ASF TAKEAWAYS: Before 27 September 2021, employers (other than small businesses with less than 15 employees) need to assess whether their existing casuals are eligible to be offered permanent employment. This means that non-small businesses must offer casual's permanent employment in writing.
On 27 March 2021, sections of the Fair Work Act relating to casual employees were amended. This change impacts all businesses that use casual employees, with the Fair Work Ombudsman requiring that casual employees have the opportunity to convert to permanent employment. This is known as casual conversion.
The obligations differ based on whether or not the employer is considered to be a "small business employer". This is defined as a business with less than 15 employees. The headcount includes;
- full-time and part-time employees;
- casual employees if they are employed on a regular and systematic basis and it is reasonably expected that they will continue to have ongoing employment;
- employees in associated entities of the business (i.e. related companies).
Note that this is not an assessment based on FTE - if a casual is employed for 1 hour per week on an ongoing basis, he/she/they are counted as 1 in the headcount.
Businesses need to assess every casual employed as at 27 March 2021 and determine if;
- they had been employed for 12 months;
- is there a regular pattern of hours in the 6-month period before assessment time and can they continue to work as a PT/FT employee:
If both criteria's are YES, and there are no 'reasonable grounds' justification, an offer to convert from casual to PT/FT permanent position must be made before 27 September 2021.
This flowchart from Employment Innovations depicts the changes.
WHAT NEEDS TO BE DONE BY SMALL BUSINESS EMPLOYERS?
Small businesses (with less than 15 employees) do not have to pro-actively offer conversion to permanent employment, but they have to consider requests from casual employees to convert. The right for employees (who meet the relevant criteria discussed above) to request conversion is now law. This applies from 27 September 2021.
WHAT NEEDS TO BE DONE BY NON-SMALL BUSINESS EMPLOYERS?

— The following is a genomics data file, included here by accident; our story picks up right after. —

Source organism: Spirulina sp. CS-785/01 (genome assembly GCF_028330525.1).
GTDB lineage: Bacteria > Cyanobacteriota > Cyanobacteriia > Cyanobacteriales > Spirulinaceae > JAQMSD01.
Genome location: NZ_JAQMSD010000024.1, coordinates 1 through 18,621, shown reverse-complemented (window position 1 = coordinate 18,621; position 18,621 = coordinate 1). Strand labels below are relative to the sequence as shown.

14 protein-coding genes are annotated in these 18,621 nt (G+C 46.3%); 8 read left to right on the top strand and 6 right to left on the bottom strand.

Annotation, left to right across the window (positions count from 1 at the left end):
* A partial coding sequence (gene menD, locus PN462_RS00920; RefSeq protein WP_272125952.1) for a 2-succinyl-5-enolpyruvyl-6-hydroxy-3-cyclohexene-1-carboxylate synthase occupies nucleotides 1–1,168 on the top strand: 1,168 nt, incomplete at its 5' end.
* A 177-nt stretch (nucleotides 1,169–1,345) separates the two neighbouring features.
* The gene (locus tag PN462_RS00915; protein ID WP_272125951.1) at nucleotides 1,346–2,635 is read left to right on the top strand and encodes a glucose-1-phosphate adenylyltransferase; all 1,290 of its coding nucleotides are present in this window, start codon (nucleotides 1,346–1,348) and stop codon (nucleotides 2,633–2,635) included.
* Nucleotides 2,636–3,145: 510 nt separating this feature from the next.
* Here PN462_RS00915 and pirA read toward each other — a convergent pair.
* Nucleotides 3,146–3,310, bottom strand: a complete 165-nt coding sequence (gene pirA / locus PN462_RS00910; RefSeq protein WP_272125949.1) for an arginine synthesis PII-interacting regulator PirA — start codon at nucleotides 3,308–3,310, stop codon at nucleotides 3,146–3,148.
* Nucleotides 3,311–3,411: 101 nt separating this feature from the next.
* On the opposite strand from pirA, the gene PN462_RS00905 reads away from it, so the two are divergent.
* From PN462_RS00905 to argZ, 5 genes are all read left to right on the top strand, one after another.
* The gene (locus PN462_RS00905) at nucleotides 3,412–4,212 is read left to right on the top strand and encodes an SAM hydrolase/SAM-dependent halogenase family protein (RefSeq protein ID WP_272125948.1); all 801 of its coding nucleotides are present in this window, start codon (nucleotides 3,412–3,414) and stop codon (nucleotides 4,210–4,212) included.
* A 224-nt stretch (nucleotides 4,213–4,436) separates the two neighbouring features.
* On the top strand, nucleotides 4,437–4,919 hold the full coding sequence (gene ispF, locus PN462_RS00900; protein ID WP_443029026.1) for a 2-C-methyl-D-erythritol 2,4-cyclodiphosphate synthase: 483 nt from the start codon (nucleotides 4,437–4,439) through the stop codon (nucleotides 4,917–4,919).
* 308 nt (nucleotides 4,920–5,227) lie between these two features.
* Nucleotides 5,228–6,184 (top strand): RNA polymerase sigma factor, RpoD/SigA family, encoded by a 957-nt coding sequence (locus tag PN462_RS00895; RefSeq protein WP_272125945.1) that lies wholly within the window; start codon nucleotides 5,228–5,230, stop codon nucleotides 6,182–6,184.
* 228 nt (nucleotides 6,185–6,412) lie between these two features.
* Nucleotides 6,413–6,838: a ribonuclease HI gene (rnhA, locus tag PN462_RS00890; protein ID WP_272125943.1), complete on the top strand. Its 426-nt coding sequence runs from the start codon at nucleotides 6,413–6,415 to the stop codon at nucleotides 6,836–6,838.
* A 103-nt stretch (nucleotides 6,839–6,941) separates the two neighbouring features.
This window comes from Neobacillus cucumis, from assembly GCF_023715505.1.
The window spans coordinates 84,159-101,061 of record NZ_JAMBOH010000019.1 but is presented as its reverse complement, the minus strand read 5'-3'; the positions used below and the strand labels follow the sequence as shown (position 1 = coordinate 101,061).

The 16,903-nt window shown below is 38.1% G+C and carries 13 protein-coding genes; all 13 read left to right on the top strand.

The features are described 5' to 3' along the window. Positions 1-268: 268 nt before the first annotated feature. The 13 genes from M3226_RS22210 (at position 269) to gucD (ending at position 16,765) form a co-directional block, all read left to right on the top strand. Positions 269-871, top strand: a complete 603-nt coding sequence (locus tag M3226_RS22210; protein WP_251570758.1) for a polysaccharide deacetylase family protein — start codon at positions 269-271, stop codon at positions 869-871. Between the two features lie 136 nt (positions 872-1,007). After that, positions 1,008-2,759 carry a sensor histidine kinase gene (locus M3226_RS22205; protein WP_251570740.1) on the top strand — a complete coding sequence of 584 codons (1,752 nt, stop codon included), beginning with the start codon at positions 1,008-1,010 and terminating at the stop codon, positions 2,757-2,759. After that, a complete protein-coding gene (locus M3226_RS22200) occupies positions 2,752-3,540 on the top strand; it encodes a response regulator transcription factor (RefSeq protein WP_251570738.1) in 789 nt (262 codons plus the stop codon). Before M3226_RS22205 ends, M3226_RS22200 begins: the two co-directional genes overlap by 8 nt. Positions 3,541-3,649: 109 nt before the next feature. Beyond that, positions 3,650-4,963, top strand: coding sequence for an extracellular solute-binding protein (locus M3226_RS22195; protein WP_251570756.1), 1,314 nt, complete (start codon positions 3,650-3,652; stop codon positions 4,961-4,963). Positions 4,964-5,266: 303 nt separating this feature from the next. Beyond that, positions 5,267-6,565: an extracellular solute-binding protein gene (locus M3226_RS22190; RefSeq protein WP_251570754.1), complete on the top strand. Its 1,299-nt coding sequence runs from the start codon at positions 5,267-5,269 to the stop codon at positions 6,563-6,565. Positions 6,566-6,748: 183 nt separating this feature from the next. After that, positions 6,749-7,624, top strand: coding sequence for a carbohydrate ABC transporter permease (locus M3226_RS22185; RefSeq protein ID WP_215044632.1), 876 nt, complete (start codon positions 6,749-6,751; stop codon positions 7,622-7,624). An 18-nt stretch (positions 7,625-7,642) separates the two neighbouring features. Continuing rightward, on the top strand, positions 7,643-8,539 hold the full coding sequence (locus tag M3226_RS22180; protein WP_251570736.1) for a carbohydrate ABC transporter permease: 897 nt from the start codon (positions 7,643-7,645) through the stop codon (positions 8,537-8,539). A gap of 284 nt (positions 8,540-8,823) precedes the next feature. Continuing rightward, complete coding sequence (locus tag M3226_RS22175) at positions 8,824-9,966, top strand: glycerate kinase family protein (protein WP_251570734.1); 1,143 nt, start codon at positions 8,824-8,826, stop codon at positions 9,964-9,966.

For businesses with 15 employees or more, the obligations have increased, and will require continual assessment;
- Until 26th September 2021, non-small business employers must assess any casual employee employed as at 27 March 2021 and notify them whether or not they are entitled to convert to permanent employment (regardless of how long they have been employed). This must be done in writing. That is, if a casual employee has been part of the business for 10 months, you must write to them to notify them why they did not qualify for casual conversion.
- From 27 September 2021 onwards, non-small business employers will have to offer casual conversion to any casual employee who satisfies the criteria listed above (12 months of employment/6 months of regular consistent hours)
WHAT ARE REASONABLE GROUNDS NOT TO OFFER CONVERSION?
The Act allows employers not to make an offer, or refuse to accept a request for casual conversion, on limited grounds. Refusals will have to be based on facts that are known or reasonably foreseeable.
Reasonable grounds for deciding not to make an offer can include that, in the next 12 months:
the employee’s position won’t exist - for example, it's a maternity leave cover contract.
the employee’s hours of work will significantly reduce.
the employee’s days or times of work will significantly change, and that can’t be accommodated within the employee’s available days or times for work.
Reasonable grounds can also include:
making the offer would not comply with a recruitment or selection process required by or under a Commonwealth, State, or Territory law
the employer would have to make a significant adjustment to the employee’s work hours for them to be employed full-time or part-time.
An employer cannot reduce or change an employee's hours of work, or terminate their employment, to avoid having to offer or accept a request for casual conversion. The right for casual conversion is protected under the Act and needs to be adhered to.
If you need more details on the above, please call the ASF team to discuss.